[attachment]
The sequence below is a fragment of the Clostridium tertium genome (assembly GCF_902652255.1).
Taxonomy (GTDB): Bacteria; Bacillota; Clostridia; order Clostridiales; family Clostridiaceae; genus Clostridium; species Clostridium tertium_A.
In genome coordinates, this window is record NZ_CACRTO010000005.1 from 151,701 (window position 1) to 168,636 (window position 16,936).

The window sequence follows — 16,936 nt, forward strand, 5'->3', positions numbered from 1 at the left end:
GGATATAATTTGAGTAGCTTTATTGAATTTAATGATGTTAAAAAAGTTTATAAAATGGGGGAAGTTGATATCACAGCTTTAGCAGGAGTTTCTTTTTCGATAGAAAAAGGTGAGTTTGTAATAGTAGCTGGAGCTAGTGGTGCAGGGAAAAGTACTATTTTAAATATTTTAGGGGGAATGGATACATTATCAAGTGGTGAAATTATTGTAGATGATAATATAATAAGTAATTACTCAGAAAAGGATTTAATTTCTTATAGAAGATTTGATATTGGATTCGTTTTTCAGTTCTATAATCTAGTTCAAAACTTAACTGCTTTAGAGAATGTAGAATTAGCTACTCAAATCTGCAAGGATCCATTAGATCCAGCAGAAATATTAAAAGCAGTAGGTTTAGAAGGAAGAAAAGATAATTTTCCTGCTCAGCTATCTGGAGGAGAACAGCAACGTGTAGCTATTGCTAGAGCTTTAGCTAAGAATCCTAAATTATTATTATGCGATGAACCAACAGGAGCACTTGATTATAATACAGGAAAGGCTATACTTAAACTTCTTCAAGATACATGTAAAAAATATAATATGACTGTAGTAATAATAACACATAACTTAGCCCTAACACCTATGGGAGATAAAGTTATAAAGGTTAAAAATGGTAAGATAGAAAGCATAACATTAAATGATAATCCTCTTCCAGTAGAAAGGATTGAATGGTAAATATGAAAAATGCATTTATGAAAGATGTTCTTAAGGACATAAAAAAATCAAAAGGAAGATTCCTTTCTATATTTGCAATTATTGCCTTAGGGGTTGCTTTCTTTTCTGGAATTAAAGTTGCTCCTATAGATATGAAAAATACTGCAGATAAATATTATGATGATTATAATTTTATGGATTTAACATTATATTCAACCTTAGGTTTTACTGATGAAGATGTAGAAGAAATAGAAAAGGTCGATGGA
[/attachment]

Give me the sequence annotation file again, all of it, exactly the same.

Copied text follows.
The sequence below is a fragment of the Clostridium tertium genome (assembly GCF_902652255.1).
Taxonomy (GTDB): Bacteria; Bacillota; Clostridia; order Clostridiales; family Clostridiaceae; genus Clostridium; species Clostridium tertium_A.
In genome coordinates, this window is record NZ_CACRTO010000005.1 from 151,701 (window position 1) to 168,636 (window position 16,936).

The window sequence follows — 16,936 nt, forward strand, 5'->3', positions numbered from 1 at the left end:
GGATATAATTTGAGTAGCTTTATTGAATTTAATGATGTTAAAAAAGTTTATAAAATGGGGGAAGTTGATATCACAGCTTTAGCAGGAGTTTCTTTTTCGATAGAAAAAGGTGAGTTTGTAATAGTAGCTGGAGCTAGTGGTGCAGGGAAAAGTACTATTTTAAATATTTTAGGGGGAATGGATACATTATCAAGTGGTGAAATTATTGTAGATGATAATATAATAAGTAATTACTCAGAAAAGGATTTAATTTCTTATAGAAGATTTGATATTGGATTCGTTTTTCAGTTCTATAATCTAGTTCAAAACTTAACTGCTTTAGAGAATGTAGAATTAGCTACTCAAATCTGCAAGGATCCATTAGATCCAGCAGAAATATTAAAAGCAGTAGGTTTAGAAGGAAGAAAAGATAATTTTCCTGCTCAGCTATCTGGAGGAGAACAGCAACGTGTAGCTATTGCTAGAGCTTTAGCTAAGAATCCTAAATTATTATTATGCGATGAACCAACAGGAGCACTTGATTATAATACAGGAAAGGCTATACTTAAACTTCTTCAAGATACATGTAAAAAATATAATATGACTGTAGTAATAATAACACATAACTTAGCCCTAACACCTATGGGAGATAAAGTTATAAAGGTTAAAAATGGTAAGATAGAAAGCATAACATTAAATGATAATCCTCTTCCAGTAGAAAGGATTGAATGGTAAATATGAAAAATGCATTTATGAAAGATGTTCTTAAGGACATAAAAAAATCAAAAGGAAGATTCCTTTCTATATTTGCAATTATTGCCTTAGGGGTTGCTTTCTTTTCTGGAATTAAAGTTGCTCCTATAGATATGAAAAATACTGCAGATAAATATTATGATGATTATAATTTTATGGATTTAACATTATATTCAACCTTAGGTTTTACTGATGAAGATGTAGAAGAAATAGAAAAGGTCGATGGA